‘Forget About What He Says, You Know What He Means’
This has become a valid argument and it should be treated as such as I will attempt to do under the circumstances.
Are we to infer a different (detached from reality) meaning altogether, one that is forcefully applied as a dispassionately honest and empirically useful one as opposed to what the president is actually publicly doing and saying about the state of the union under this administration?
This sort of reinterpretation or recasting of the president’s spoken and written words in his unmitigated thought-process — which consistently involves his own self-absorption — is quite confounding, not rational, absurdly distracting, and very time-consuming.
It is this sort of rationale however that contributes to the annoyance of competent incompetence that this man enjoys by the benefit of doubt — and paradoxically embodies out of respect and observance to his title and role as commander-in-chief. In undeserving fashion the courtesy of his honorific titles brings us all pause in one instance of a constant folly and debased statesmanship quality of self-conceit after another.
Mulling over the actual, and not so much the original, intent and purpose of President Trump’s briefings on the Covid-19 pandemic should be common practice for citizens who have been inundated with misinformation, incongruent messaging, false hope, contemptuousness for the press, and lest we forget — the demand for praise and accolades for what the Trump administration has done, all while the situation and conditions of our health care system deteriorate and the death toll mounts.
The top priority is to save ourselves and keep whatever remains collectively of our humanity intact. If the utmost priority at the moment is to nudge the economy to get up and running again then that strategy will surely fail. It doesn’t need to be said because with practice it inherently understood that any plausible economy requires relatively healthy participants to engage its multifaceted features with the kind of vigor that sets market highs. But because we mistake our humanity with the prosperity gospel of the market when we intertwine it with the significance of a religiosity that substantiate sacrifices to be made in order to save the capitalist spirit alleged to be a blessing, we will end up capitulating to false prophets with cannibalizing effect.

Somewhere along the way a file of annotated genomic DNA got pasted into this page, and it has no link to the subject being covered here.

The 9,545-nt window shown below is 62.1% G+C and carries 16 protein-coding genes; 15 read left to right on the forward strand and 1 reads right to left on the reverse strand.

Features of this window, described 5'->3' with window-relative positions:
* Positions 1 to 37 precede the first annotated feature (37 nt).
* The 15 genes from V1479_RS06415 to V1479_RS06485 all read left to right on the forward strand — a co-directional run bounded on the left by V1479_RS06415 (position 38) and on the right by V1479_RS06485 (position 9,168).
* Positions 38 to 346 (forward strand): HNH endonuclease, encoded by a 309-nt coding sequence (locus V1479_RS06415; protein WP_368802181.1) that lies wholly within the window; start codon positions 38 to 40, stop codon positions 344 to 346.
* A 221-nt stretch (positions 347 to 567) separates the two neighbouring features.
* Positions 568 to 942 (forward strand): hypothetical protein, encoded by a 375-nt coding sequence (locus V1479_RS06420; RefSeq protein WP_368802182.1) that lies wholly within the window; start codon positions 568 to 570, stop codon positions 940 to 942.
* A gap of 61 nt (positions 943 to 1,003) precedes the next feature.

This would not be so dramatic if it weren’t so obvious.
The lives lost to the SARS-CoV-2 virus should not be seen as expendable nor sacrificial. This is a failing and a mistake on our collective psyche that should have been and could have been preventable in scope and degree. We are always failing to recognize our interdependence and thus the precarious nature of our existence.
We also fail to admit mistakes made especially when it has been established as having been made. It is that insouciance or reluctance to concede to those vulnerabilities that contribute to the willful blindness and motivated ignorance of our decision making and our misperceptions. It is why we waste time and effort to prove the unproven, justify the unjustifiable and praise the unpraiseworthy.
In that context we are hardly efficient or productive at all, instead we produce much angst, anxieties and waste from self-interests that sully our sensibilities and conjure up ill-conceived motivations. This includes our time and our energy trying to recast or reinterpret an inefficiency about our state of the union and our perception of its reality. It is why it seems we keep distancing ourselves so far from the actuality of our reality. The insistence on distorting it from the highest levels — our president — to favorably fit a disjointed conscience of our existential selves in a zero sum fashion that is paramount to self-destruction.
So to unthinkingly discard of what Trump says because you are supposed to know what he means really just amounts to nothing more than self-deception. I know what he says and I know what he means — it just doesn’t mean what you want it to mean.